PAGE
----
Organisations and more specifically, their facility and real estate managers are constantly looking to improve our work environment and the buildings that we work in. They want to be cost efficient, increase productivity, and – very important these days – create a healthy and attractive workplace for their employees. The Internet of Things and Smart Buildings are providing interesting opportunities to improve our work environments. Achieving this however, is a big challenge for most organisations. What Smart Building solutions are organisations looking for? What is the real value to organisations? And most importantly, how will organisations realise these benefits?
FAQ - How the Internet of Things is enhancing the workplace
This FAQ answers five questions for corporate real estate and facility managers who want to embrace the
benefits of internet-connected assets.
From a reactive to a proactive approach through ‘machine learning’
The ability of buildings to measure every action or change in behaviour by the building or its occupants is changing rapidly. Nowadays, affordable sensors are available that measure for example space occupancy, air quality, usage of specific spaces or the state of building installations. Data collected from these sensors provides information about these items. We can use this data to make improvements to the work environment, building or user experience. For example, when sensor measurements show that a meeting room that was reserved is actually not in use, it can immediately become available for a new meeting. In addition, when sensor measurements show that a specific toilet area is used less than expected, the cleaning schedule can be adjusted. However, these useful examples are based on an “If This Then That” scenario, meaning that if an event occurs we react to that event. This is a reactive approach rather than a proactive approach, so can we really call this ‘smart’?
As my colleague David Karpook describes in an article “How Buildings Learn”, the intelligence of a building is rapidly evolving to the next level. Buildings ‘sense’ the behaviour of the buildings and their occupants. The Internet of Things provides buildings and equipment with the ability to collect, aggregate and analyse data. Additionally, ‘machine learning’ enables buildings to learn and make predictions and become so-called ‘Learning’ buildings.
Machine learning is a method that allows us to make reliable, repeatable decisions by learning from historical relationships and trends in the data. Buildings that are able to learn and predict are then becoming connected, human-centric and intelligent workspaces with an intuitive awareness, and learning and predictive ability of e.g. occupancy and utilisation. Buildings really become ‘smart’, which enables employees to do their jobs faster, and enables organisations to create an efficient, effective and attractive workplace. This makes ‘life’ easier for facility managers and real estate managers to monitor, manage, learn and make predictions about their buildings and act to achieve improvements. For example, with learning and predictive analysis the facility manager or real estate manager pro-actively adapts the space to meet demand, while enabling longer-term strategic space and real estate decision making.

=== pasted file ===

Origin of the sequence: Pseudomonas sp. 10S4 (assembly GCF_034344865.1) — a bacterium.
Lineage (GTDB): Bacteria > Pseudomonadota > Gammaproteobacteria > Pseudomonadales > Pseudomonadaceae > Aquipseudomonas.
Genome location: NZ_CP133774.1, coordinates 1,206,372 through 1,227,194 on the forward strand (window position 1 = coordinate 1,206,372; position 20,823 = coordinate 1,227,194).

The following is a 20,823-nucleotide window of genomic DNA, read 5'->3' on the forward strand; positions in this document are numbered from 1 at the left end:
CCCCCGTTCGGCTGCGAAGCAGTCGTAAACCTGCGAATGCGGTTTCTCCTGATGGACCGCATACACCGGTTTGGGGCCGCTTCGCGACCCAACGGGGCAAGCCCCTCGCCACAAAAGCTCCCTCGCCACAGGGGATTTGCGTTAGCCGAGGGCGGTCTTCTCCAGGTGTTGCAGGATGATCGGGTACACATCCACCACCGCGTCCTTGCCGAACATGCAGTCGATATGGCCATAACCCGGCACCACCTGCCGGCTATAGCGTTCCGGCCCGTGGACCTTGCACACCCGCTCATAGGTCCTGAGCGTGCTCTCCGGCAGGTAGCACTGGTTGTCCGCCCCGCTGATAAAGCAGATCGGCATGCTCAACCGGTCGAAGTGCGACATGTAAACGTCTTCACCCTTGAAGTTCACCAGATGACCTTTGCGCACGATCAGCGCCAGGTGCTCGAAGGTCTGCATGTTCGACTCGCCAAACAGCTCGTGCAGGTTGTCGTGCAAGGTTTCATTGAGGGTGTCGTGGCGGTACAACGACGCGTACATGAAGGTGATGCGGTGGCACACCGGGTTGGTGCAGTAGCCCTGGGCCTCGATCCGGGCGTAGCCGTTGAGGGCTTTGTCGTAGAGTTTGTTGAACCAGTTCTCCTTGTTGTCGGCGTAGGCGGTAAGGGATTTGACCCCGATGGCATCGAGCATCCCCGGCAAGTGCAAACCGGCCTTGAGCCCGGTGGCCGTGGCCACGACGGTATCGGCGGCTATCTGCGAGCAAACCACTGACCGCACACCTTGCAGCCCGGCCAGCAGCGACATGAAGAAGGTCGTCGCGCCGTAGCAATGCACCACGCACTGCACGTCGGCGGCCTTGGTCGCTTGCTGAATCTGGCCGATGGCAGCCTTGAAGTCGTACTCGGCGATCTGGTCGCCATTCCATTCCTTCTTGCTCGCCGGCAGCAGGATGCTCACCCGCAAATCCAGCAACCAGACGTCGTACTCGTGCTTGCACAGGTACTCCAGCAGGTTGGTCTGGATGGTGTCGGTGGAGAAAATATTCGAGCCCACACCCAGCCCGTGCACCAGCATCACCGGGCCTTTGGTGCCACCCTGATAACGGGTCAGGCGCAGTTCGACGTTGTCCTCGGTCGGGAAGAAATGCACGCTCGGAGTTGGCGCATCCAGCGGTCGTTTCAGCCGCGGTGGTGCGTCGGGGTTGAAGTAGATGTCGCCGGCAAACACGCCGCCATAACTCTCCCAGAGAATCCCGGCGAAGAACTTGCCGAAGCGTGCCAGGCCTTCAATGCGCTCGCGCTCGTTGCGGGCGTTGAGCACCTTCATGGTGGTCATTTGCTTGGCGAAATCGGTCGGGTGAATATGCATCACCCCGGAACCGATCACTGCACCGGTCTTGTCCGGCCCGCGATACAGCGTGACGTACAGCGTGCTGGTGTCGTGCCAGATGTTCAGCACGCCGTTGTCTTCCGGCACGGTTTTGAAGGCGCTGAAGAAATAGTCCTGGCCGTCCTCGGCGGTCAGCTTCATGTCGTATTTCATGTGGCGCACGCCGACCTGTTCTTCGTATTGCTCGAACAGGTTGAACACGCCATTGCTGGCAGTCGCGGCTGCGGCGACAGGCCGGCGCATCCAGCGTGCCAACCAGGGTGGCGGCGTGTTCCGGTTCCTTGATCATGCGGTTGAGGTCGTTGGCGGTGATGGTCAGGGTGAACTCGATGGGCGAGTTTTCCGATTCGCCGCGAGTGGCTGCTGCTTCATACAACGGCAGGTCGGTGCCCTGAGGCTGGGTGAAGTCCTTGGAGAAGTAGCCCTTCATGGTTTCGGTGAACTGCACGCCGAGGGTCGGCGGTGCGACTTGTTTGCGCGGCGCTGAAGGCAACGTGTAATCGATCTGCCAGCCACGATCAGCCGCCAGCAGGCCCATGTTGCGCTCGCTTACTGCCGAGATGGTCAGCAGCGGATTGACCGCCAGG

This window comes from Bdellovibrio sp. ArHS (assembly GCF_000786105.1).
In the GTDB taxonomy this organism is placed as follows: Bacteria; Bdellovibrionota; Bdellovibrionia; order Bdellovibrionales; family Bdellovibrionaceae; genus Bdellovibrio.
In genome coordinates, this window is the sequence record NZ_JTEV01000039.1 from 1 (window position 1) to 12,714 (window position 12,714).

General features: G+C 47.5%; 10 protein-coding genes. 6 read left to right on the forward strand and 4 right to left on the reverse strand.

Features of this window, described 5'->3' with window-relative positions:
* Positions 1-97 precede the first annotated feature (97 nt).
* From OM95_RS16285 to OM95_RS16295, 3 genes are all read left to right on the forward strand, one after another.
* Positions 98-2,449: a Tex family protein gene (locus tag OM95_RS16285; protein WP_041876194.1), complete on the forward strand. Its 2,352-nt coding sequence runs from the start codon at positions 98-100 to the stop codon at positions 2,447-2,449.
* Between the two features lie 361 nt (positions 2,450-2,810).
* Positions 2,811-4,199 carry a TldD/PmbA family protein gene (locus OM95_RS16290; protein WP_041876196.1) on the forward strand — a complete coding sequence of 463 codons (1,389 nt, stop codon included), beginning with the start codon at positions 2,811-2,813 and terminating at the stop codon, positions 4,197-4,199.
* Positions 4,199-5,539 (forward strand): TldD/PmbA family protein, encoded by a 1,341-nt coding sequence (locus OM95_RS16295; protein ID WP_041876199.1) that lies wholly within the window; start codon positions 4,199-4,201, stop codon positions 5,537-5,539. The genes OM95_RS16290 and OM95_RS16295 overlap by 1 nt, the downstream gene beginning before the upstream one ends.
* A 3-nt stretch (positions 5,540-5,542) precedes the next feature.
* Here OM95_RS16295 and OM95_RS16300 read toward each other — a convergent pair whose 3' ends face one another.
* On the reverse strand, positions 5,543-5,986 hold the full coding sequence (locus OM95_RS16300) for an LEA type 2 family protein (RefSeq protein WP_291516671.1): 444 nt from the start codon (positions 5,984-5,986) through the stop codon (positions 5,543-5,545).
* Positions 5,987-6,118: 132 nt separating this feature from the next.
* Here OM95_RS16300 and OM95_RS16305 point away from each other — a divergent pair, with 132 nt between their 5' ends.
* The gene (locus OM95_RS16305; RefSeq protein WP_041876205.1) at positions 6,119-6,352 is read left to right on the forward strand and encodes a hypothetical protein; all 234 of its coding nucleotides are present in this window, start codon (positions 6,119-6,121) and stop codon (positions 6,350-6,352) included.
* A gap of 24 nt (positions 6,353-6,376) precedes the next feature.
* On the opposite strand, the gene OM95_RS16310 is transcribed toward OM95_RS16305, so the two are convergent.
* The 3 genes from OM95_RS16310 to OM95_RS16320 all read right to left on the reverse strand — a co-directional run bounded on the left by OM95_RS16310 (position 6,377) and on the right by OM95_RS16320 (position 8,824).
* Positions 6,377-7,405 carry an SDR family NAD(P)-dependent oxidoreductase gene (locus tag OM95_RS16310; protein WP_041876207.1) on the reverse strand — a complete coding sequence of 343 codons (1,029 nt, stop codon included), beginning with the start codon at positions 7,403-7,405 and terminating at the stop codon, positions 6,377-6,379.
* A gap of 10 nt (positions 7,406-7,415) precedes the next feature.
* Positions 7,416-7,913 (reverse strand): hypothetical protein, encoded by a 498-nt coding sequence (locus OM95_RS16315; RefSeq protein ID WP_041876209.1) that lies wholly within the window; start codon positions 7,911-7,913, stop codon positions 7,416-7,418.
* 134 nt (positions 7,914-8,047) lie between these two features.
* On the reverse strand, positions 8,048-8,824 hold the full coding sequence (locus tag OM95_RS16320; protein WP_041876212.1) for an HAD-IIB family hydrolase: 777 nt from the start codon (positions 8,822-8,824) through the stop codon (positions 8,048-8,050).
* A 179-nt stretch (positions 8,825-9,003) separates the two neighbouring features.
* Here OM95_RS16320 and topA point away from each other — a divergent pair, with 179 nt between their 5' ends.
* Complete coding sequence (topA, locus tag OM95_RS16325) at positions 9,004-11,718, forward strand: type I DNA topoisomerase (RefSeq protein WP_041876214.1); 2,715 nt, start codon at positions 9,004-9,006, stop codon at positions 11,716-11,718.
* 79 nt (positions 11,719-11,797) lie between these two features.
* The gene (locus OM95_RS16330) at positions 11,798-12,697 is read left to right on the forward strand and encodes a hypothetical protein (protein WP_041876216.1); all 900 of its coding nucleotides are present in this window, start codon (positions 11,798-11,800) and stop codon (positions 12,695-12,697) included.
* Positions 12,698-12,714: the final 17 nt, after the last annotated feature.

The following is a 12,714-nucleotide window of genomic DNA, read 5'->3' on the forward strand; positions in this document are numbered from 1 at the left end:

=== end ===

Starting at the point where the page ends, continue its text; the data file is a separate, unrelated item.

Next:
What is the value of smart and learning buildings?
This is just one example of the potential value of smart and learning buildings. The Internet of Things and Smart Buildings provide us with an enormous potential of use cases. However, what is the real value of measuring all these types of behaviour and collecting data of the building and their occupants? And how and when do we really create smart and learning solutions in and around our buildings? For organisations and their facility managers and real estate managers, it is important and crucial to research what use cases are relevant and valuable to their organisation. What specific smart solutions is the organisation looking for? And are these really smart solutions and do they provide learning and predictive analysis? In addition, organisations have to determine what the specific business case from both a quantitative (costs) and/or qualitative (user experience, building performance) perspective for each relevant use case is. What is the real value of the use case and related smart solution? Establishing your use case and business case for your Smart and Learning Building solution, that is where the smart journey starts to an attractive, healthy, efficient and effective workplace that supports the organisation’s objectives
Geert van Offeren
Strategic Product Marketing